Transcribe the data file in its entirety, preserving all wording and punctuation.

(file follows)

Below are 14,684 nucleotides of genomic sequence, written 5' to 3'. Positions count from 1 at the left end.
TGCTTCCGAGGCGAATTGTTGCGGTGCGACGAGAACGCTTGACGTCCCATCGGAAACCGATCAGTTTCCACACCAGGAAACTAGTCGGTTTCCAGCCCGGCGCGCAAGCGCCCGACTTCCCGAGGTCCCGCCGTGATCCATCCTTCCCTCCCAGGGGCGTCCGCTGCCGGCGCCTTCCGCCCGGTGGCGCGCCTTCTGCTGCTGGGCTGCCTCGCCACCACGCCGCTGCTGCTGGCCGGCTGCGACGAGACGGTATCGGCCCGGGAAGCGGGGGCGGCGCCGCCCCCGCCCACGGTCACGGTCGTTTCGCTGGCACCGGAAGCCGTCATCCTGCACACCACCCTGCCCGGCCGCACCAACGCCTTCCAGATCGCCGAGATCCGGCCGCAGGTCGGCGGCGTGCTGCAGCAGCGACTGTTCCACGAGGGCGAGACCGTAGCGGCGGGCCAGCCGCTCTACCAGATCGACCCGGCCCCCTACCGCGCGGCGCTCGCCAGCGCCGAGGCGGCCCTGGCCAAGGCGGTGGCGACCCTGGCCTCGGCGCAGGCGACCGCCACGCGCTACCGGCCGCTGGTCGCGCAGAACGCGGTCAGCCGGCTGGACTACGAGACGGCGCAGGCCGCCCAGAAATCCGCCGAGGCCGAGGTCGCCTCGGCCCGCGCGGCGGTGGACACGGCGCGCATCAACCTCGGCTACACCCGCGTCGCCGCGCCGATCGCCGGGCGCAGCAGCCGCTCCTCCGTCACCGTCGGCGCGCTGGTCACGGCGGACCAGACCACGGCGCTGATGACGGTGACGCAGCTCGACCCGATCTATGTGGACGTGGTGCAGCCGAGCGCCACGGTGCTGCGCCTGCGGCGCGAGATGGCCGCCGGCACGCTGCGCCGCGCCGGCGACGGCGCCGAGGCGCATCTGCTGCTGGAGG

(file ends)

Below are 14,684 nucleotides of genomic sequence, written 5' to 3'. Positions count from 1 at the left end.
TGCTTCCGAGGCGAATTGTTGCGGTGCGACGAGAACGCTTGACGTCCCATCGGAAACCGATCAGTTTCCACACCAGGAAACTAGTCGGTTTCCAGCCCGGCGCGCAAGCGCCCGACTTCCCGAGGTCCCGCCGTGATCCATCCTTCCCTCCCAGGGGCGTCCGCTGCCGGCGCCTTCCGCCCGGTGGCGCGCCTTCTGCTGCTGGGCTGCCTCGCCACCACGCCGCTGCTGCTGGCCGGCTGCGACGAGACGGTATCGGCCCGGGAAGCGGGGGCGGCGCCGCCCCCGCCCACGGTCACGGTCGTTTCGCTGGCACCGGAAGCCGTCATCCTGCACACCACCCTGCCCGGCCGCACCAACGCCTTCCAGATCGCCGAGATCCGGCCGCAGGTCGGCGGCGTGCTGCAGCAGCGACTGTTCCACGAGGGCGAGACCGTAGCGGCGGGCCAGCCGCTCTACCAGATCGACCCGGCCCCCTACCGCGCGGCGCTCGCCAGCGCCGAGGCGGCCCTGGCCAAGGCGGTGGCGACCCTGGCCTCGGCGCAGGCGACCGCCACGCGCTACCGGCCGCTGGTCGCGCAGAACGCGGTCAGCCGGCTGGACTACGAGACGGCGCAGGCCGCCCAGAAATCCGCCGAGGCCGAGGTCGCCTCGGCCCGCGCGGCGGTGGACACGGCGCGCATCAACCTCGGCTACACCCGCGTCGCCGCGCCGATCGCCGGGCGCAGCAGCCGCTCCTCCGTCACCGTCGGCGCGCTGGTCACGGCGGACCAGACCACGGCGCTGATGACGGTGACGCAGCTCGACCCGATCTATGTGGACGTGGTGCAGCCGAGCGCCACGGTGCTGCGCCTGCGGCGCGAGATGGCCGCCGGCACGCTGCGCCGCGCCGGCGACGGCGCCGAGGCGCATCTGCTGCTGGAGG